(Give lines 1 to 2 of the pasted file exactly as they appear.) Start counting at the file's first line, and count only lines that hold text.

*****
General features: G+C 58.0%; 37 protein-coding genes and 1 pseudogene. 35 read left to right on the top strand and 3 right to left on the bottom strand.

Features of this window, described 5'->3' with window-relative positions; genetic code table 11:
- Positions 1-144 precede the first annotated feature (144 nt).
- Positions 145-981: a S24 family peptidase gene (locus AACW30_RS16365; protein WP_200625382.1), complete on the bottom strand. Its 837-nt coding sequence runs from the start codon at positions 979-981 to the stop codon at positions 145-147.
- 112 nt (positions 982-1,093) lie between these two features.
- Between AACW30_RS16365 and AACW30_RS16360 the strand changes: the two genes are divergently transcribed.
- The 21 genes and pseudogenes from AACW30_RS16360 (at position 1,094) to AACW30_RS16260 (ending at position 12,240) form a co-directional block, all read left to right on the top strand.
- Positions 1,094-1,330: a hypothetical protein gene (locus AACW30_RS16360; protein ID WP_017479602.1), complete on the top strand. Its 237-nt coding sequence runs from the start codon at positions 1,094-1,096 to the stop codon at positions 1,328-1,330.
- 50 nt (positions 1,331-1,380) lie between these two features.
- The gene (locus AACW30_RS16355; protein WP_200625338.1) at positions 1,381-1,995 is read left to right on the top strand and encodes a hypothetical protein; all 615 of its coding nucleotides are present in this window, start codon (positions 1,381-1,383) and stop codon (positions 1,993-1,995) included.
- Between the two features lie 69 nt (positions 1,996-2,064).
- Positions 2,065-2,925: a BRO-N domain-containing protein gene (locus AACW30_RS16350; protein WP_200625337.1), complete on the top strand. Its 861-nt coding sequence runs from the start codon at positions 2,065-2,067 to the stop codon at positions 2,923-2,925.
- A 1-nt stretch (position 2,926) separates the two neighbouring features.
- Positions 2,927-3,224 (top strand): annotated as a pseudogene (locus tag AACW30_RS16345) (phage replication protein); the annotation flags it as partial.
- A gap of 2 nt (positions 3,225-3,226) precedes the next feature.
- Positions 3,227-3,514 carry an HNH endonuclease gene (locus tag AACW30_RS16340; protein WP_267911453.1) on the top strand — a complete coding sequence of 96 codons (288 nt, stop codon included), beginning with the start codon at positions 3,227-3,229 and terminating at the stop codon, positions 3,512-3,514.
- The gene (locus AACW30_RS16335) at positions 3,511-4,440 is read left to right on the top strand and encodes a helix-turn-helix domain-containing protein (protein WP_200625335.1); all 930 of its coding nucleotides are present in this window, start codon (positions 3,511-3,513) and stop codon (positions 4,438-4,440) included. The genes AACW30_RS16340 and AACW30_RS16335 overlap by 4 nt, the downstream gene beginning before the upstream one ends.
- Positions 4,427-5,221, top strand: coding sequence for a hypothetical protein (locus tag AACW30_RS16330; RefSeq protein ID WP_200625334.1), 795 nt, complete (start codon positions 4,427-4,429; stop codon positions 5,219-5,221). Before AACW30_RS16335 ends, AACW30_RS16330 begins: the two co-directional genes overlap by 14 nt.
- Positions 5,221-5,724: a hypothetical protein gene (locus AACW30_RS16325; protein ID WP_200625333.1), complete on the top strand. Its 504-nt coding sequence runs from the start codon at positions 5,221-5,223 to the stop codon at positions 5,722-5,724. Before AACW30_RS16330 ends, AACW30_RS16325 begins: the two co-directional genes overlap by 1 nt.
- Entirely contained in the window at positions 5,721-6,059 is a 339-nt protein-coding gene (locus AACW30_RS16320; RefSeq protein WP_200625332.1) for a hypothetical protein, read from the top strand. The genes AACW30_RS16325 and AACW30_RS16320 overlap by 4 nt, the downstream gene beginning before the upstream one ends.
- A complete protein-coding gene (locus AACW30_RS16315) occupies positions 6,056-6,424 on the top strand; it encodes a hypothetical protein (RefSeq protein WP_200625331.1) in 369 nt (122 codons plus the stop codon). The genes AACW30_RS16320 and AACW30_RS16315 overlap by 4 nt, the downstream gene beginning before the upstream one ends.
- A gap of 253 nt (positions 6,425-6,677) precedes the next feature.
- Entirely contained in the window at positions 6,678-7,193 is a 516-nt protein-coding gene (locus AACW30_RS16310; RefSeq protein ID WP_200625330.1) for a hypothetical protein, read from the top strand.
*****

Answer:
General features: G+C 58.0%; 37 protein-coding genes and 1 pseudogene. 35 read left to right on the top strand and 3 right to left on the bottom strand.

Features of this window, described 5'->3' with window-relative positions; genetic code table 11: